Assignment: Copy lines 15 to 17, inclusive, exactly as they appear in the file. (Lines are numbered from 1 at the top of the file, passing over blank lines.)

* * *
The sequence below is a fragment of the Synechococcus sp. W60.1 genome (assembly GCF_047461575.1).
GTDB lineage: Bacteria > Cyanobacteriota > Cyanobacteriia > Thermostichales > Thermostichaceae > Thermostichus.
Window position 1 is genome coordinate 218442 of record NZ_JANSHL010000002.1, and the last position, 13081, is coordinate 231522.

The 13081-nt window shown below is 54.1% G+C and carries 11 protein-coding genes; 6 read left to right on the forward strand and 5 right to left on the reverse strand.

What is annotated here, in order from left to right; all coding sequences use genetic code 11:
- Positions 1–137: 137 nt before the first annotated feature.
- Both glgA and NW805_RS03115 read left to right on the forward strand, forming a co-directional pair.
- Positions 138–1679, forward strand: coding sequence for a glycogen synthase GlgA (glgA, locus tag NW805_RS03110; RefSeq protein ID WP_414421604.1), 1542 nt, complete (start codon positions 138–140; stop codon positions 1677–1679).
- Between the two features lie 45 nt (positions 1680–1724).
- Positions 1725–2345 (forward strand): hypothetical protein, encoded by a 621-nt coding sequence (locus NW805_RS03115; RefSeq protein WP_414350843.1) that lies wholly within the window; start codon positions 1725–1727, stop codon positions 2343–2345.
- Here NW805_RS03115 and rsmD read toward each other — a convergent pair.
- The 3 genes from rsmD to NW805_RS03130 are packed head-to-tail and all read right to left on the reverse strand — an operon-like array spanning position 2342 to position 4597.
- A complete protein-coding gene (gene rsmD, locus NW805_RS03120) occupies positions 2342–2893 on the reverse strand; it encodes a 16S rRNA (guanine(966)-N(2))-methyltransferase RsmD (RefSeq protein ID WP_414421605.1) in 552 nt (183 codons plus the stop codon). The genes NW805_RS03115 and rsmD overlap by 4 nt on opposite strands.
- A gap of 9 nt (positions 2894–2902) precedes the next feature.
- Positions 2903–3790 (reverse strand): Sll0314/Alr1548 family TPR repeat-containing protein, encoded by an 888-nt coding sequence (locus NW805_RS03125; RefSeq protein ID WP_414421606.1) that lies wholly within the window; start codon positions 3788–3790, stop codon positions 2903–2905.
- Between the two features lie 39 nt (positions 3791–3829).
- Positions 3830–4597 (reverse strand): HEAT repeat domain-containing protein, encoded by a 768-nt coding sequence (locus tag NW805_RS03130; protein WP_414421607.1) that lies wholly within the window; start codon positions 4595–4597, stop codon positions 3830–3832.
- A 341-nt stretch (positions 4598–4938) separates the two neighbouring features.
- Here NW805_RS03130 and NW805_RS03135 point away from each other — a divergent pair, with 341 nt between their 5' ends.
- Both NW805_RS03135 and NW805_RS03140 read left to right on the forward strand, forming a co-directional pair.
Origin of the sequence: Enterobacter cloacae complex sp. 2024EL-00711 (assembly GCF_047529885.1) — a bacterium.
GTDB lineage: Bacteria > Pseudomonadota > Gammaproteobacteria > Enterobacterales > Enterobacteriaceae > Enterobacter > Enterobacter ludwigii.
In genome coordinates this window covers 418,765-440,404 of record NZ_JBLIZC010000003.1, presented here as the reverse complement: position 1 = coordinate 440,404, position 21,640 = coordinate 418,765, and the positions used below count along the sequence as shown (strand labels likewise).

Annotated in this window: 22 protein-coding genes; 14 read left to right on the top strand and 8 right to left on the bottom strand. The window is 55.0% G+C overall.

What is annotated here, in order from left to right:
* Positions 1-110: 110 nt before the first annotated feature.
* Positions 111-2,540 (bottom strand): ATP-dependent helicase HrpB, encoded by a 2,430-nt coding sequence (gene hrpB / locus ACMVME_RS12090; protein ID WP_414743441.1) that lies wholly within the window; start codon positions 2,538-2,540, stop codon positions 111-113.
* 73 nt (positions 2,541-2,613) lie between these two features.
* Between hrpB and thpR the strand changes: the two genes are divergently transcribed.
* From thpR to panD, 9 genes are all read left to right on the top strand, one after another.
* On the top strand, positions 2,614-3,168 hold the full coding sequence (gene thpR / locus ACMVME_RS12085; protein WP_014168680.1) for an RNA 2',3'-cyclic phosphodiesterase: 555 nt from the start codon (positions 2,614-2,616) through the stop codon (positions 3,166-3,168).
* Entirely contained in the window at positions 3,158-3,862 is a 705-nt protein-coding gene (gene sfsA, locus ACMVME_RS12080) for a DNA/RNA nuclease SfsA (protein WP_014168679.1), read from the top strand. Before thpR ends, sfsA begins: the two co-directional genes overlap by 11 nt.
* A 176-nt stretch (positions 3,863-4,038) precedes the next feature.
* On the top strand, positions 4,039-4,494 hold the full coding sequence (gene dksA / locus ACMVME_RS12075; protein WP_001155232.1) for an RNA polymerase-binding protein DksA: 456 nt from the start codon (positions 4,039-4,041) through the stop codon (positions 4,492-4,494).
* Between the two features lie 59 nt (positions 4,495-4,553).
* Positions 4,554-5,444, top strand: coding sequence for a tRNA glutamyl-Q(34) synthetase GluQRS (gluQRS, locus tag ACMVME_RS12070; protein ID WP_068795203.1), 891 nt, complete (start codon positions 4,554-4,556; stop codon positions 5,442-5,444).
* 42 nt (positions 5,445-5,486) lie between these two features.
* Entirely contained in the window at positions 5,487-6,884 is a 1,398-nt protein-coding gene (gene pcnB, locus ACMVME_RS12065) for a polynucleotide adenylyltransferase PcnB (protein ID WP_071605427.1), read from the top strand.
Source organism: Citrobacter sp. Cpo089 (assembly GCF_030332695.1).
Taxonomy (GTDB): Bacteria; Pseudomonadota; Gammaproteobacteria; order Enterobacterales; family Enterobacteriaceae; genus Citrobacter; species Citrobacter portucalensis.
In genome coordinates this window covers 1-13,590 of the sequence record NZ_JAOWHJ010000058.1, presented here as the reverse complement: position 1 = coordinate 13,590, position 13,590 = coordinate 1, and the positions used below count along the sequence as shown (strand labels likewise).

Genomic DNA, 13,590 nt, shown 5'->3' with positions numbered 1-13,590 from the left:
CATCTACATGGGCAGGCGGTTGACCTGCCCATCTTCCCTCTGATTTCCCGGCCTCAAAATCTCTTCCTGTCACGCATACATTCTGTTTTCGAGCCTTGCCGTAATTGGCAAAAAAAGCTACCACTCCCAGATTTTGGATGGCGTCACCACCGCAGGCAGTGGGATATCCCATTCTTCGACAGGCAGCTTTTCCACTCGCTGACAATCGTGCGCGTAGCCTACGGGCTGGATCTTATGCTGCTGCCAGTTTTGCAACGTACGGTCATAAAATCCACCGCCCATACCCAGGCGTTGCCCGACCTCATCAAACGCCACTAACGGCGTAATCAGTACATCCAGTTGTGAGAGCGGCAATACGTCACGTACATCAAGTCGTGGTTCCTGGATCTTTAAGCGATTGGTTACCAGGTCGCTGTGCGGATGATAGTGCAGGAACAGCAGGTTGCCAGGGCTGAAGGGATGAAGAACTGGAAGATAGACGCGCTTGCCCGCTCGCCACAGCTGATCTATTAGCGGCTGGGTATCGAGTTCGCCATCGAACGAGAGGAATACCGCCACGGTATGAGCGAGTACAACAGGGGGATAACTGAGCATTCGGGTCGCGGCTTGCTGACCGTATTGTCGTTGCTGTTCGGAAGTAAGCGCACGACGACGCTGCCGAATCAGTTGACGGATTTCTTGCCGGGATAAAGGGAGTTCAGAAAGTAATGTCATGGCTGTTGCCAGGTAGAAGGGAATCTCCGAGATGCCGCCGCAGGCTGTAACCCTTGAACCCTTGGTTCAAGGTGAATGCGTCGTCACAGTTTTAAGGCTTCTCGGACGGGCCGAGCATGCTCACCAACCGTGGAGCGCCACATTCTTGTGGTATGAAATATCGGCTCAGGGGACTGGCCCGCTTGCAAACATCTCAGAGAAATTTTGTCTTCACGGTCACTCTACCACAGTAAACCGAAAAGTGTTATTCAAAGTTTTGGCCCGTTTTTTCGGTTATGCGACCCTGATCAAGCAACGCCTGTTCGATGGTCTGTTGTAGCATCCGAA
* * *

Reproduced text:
- Positions 2903–3790 (reverse strand): Sll0314/Alr1548 family TPR repeat-containing protein, encoded by an 888-nt coding sequence (locus NW805_RS03125; RefSeq protein ID WP_414421606.1) that lies wholly within the window; start codon positions 3788–3790, stop codon positions 2903–2905.
- Between the two features lie 39 nt (positions 3791–3829).
- Positions 3830–4597 (reverse strand): HEAT repeat domain-containing protein, encoded by a 768-nt coding sequence (locus tag NW805_RS03130; protein WP_414421607.1) that lies wholly within the window; start codon positions 4595–4597, stop codon positions 3830–3832.